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#pounditThursday, October 29, 2020

ESPN announcer Mark Jones sends anti-police tweet ahead of Army game

ESPN Mark Jones

ESPN announcer Mark Jones sent an anti-police tweet on Wednesday that received attention online.

Jones will be calling Saturday’s Army-Cincinnati game and said that he doesn’t want any police involvement/police escort for the game. He says he fears he will be shot by an officer over his skin color and doesn’t want to sign his “own death certificate.” He questioned the police’s ability to protect him.

Jones’ tweet was viewed by many as extremely hyperbolic, and somewhat hypocritical. In the past, Jones shared on Twitter how thankful he was for a police presence.

In 2011, Jones boasted about how much he enjoyed the special treatment he received from having a police escort to games.

He did the same in 2016:

He also praised a police officer in 2016 for making a positive impact in the community.

As recently as 2018, he expressed gratitude for Syracuse police helping him to find a lost bag.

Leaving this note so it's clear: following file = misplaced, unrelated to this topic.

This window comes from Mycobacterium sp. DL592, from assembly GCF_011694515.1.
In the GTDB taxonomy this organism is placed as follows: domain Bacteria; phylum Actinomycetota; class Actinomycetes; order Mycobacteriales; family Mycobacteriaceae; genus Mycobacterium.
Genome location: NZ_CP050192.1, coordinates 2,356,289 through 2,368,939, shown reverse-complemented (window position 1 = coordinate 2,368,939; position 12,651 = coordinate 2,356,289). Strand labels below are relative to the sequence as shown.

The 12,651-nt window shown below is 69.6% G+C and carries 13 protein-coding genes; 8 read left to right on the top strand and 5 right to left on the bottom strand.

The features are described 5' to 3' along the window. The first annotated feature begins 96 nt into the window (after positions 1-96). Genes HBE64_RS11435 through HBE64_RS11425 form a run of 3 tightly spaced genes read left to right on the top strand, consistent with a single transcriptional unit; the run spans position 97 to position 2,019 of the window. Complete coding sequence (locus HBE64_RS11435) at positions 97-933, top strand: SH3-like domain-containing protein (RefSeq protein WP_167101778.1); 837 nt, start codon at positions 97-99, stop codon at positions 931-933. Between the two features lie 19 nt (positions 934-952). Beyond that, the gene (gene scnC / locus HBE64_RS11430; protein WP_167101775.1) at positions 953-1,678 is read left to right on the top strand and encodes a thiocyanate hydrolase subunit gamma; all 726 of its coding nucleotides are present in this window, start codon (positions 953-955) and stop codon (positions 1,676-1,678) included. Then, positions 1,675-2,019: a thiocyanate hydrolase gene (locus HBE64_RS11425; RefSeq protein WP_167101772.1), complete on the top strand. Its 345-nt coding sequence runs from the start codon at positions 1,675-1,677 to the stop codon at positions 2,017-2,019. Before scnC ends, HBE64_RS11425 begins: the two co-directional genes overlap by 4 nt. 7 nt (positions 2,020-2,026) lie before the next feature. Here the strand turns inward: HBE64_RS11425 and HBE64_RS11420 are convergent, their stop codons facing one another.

This week, Jones liked tweets about Nick Bosa, who has openly supported Donald Trump in the past, tearing his ACL. He also retweeted a tweet calling Trump a “white supremacist.” ESPN declined comment when asked about Jones’ Trump retweet.

If Jones appreciated the preferential treatment he received from police in 2011 and 2016, and the work police did to help him in 2018, why has his attitude changed so drastically?

Furthermore, a 2018 Washington Post article cited a study saying that the amount of fatal killings of unarmed black men by police officers had declined steeply since 2015. In 2018, seven unarmed black men were killed by police, compared to 10 white men and one Hispanic man. The amount of unarmed black men killed by police declined from 36 in 2015 to seven in 2018.

If Jones were looking at the stats he would see there is actually far less reason to fear for his life when around the officers whose presence he seemed to greatly enjoy in the past.

The 58-year-old announcer has been calling games for ABC and ESPN since 1990. He was involved in a past issue we covered in 2018 when he got pulled from calling Washington games due to issues with the program.

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